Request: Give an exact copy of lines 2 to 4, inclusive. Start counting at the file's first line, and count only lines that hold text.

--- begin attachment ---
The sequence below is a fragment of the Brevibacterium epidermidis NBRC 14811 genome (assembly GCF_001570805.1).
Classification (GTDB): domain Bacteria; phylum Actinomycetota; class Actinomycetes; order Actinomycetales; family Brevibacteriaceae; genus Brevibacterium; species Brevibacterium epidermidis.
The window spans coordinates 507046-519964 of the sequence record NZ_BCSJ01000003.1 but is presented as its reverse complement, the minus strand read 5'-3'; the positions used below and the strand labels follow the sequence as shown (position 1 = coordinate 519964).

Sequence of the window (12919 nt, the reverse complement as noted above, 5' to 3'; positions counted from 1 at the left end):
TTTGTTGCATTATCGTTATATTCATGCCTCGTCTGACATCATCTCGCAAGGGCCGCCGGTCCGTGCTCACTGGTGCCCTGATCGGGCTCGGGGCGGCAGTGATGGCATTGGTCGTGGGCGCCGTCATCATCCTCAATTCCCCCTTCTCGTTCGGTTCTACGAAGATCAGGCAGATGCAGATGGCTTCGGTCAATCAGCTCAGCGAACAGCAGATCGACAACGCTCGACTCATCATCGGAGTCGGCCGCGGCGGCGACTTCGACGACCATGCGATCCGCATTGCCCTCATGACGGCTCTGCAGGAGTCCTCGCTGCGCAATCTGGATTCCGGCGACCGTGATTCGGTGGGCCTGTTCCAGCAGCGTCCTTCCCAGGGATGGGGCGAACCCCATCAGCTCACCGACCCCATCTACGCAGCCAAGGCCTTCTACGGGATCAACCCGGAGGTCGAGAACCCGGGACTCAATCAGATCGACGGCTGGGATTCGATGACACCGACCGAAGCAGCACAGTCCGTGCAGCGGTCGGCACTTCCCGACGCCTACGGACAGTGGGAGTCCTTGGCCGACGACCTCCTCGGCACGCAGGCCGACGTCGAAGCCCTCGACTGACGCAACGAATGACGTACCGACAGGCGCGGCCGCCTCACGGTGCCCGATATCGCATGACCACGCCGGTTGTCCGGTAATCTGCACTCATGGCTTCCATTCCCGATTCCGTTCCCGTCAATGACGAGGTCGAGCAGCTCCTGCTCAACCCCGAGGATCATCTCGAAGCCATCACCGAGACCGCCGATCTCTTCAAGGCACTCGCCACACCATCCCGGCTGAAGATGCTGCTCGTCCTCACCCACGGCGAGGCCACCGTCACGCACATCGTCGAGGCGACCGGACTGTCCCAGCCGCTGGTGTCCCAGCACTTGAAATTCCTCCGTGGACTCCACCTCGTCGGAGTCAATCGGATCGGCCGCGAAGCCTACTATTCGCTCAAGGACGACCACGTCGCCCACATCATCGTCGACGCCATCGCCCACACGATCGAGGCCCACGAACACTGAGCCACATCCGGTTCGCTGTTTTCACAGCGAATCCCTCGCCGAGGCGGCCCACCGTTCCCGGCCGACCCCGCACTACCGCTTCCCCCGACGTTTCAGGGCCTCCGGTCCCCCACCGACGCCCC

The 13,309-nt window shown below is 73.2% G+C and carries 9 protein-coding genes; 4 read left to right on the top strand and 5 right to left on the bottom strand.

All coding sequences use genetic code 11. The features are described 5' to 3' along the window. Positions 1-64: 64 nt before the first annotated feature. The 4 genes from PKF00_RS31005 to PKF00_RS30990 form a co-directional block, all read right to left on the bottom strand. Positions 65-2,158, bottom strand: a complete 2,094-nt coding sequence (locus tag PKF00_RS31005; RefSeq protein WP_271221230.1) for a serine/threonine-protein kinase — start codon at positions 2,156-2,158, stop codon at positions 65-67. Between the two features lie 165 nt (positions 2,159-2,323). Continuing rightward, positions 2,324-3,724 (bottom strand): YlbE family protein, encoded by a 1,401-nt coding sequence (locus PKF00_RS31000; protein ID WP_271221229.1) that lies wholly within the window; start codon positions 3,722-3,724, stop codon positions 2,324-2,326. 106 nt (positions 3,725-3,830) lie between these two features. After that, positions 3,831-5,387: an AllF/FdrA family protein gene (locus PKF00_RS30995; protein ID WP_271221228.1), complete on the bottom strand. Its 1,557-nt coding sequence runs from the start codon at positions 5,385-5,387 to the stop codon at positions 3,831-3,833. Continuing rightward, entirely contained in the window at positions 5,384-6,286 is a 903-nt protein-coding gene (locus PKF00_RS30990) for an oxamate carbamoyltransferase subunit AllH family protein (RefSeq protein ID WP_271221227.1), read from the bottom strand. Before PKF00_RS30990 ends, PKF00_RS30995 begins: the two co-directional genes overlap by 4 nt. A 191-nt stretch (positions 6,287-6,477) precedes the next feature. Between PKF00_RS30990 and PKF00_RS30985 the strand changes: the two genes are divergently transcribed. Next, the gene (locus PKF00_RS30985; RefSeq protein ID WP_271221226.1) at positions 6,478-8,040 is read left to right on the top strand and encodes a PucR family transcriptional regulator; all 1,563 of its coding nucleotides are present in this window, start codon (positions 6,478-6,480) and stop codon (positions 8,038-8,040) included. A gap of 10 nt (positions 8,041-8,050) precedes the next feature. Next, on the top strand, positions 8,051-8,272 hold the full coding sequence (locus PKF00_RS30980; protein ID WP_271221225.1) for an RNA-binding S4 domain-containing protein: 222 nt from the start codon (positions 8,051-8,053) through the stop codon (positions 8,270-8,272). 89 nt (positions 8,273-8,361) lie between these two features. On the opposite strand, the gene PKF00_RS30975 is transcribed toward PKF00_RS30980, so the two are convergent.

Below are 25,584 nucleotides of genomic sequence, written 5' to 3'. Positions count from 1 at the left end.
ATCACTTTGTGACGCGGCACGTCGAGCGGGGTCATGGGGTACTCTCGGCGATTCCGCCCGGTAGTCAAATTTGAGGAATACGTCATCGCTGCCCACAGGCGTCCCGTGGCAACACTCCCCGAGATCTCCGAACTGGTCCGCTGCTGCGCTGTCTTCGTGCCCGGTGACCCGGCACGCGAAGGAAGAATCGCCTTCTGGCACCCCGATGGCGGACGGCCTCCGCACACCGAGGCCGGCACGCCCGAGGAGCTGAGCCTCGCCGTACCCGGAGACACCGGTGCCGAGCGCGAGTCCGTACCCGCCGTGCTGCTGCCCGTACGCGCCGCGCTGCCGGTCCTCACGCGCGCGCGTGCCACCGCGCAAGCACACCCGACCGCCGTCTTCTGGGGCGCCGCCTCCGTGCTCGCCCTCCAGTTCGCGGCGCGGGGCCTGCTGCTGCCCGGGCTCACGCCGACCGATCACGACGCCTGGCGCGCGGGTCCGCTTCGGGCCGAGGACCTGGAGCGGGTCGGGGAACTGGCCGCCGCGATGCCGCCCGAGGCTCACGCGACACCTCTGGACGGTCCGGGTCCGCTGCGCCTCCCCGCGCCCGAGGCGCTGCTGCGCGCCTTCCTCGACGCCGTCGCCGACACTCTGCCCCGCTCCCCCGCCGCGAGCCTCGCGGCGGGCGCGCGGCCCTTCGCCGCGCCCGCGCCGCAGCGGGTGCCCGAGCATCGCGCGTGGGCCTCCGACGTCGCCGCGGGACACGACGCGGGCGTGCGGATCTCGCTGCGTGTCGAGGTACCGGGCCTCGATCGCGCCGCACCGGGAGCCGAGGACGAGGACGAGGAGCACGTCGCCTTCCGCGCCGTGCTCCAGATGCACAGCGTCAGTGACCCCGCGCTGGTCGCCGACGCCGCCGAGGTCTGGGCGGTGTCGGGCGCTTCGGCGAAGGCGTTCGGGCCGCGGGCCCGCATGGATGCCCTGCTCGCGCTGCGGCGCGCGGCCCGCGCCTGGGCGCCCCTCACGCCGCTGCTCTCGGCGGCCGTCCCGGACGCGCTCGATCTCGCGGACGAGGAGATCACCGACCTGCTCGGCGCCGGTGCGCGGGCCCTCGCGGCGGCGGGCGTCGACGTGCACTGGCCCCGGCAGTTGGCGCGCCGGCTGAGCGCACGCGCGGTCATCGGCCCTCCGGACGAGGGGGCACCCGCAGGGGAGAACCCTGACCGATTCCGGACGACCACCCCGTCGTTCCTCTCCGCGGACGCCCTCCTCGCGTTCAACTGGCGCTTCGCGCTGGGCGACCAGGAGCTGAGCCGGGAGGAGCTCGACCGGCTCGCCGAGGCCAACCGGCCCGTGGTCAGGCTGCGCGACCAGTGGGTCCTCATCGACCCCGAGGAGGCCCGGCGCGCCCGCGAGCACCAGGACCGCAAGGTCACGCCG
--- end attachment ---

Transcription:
Classification (GTDB): domain Bacteria; phylum Actinomycetota; class Actinomycetes; order Actinomycetales; family Brevibacteriaceae; genus Brevibacterium; species Brevibacterium epidermidis.
The window spans coordinates 507046-519964 of the sequence record NZ_BCSJ01000003.1 but is presented as its reverse complement, the minus strand read 5'-3'; the positions used below and the strand labels follow the sequence as shown (position 1 = coordinate 519964).

Sequence of the window (12919 nt, the reverse complement as noted above, 5' to 3'; positions counted from 1 at the left end):